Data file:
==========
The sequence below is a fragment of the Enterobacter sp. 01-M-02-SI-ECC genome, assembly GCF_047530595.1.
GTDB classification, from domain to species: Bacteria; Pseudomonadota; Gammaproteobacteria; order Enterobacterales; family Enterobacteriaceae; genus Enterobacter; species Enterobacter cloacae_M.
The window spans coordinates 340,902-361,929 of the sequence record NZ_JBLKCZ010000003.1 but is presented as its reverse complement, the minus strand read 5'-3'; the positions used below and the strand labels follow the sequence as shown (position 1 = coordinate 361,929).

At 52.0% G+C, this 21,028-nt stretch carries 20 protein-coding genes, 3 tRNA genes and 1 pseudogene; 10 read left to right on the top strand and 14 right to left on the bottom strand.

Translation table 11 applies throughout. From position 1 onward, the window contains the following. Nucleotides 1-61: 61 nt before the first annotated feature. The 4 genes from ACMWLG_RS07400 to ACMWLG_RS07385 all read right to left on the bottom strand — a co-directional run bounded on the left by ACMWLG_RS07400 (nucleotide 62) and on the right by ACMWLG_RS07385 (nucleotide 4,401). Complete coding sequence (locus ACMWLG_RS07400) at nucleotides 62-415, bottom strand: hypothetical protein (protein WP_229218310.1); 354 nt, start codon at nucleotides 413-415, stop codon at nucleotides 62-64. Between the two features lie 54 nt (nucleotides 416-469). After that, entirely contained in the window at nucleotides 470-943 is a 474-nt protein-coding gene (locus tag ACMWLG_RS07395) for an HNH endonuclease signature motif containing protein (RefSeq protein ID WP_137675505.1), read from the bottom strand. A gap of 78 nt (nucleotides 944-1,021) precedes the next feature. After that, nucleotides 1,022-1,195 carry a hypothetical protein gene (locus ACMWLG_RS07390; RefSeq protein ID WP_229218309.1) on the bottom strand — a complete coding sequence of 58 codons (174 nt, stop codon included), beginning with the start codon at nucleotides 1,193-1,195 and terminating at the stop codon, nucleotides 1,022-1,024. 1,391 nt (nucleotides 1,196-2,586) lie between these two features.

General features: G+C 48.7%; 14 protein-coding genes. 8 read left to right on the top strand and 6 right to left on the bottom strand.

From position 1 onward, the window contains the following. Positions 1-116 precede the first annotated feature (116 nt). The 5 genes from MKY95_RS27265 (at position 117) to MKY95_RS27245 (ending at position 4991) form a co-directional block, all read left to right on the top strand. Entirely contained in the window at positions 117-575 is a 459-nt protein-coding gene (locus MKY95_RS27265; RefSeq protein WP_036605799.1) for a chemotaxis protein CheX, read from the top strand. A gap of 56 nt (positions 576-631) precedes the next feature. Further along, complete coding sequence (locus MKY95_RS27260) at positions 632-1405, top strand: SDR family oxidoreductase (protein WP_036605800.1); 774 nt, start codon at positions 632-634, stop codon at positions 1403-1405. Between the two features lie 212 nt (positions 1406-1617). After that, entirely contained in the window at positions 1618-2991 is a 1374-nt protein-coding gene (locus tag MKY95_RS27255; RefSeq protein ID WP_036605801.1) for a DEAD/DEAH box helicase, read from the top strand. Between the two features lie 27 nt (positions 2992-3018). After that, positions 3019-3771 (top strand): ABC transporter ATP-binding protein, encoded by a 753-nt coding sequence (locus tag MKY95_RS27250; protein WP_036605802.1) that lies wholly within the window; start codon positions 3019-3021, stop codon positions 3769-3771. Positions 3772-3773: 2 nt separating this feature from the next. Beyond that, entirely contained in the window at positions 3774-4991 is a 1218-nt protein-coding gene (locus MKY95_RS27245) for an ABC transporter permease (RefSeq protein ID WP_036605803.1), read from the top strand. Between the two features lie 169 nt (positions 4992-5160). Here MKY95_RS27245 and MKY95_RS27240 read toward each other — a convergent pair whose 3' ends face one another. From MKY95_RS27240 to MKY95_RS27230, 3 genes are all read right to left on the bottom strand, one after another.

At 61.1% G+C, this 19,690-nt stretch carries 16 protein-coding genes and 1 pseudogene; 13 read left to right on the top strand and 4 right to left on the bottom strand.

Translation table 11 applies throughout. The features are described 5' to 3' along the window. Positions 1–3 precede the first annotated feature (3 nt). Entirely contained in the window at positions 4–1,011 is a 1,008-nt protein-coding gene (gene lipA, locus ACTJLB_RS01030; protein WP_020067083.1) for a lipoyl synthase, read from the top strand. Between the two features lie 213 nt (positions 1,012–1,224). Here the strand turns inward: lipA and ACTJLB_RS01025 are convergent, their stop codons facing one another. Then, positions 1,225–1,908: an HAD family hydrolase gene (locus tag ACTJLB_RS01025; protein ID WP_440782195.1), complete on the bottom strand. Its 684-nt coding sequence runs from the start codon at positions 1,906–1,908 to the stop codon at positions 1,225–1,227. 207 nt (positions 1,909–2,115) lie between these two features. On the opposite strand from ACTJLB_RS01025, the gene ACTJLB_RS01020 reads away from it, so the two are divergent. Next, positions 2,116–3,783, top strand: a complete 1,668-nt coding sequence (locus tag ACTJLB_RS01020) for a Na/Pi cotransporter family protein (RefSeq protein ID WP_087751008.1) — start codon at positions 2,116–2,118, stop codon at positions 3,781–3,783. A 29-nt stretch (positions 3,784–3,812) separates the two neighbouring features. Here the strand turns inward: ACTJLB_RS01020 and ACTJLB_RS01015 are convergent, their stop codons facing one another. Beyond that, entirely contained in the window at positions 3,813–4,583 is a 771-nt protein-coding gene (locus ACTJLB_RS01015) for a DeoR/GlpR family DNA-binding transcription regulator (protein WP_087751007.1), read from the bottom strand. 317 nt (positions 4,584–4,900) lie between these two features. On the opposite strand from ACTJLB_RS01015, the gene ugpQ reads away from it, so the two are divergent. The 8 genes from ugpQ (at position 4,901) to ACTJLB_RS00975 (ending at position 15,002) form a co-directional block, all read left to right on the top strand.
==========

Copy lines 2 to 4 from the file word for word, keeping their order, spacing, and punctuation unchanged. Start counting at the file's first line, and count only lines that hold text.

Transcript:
GTDB classification, from domain to species: Bacteria; Pseudomonadota; Gammaproteobacteria; order Enterobacterales; family Enterobacteriaceae; genus Enterobacter; species Enterobacter cloacae_M.
The window spans coordinates 340,902-361,929 of the sequence record NZ_JBLKCZ010000003.1 but is presented as its reverse complement, the minus strand read 5'-3'; the positions used below and the strand labels follow the sequence as shown (position 1 = coordinate 361,929).

At 52.0% G+C, this 21,028-nt stretch carries 20 protein-coding genes, 3 tRNA genes and 1 pseudogene; 10 read left to right on the top strand and 14 right to left on the bottom strand.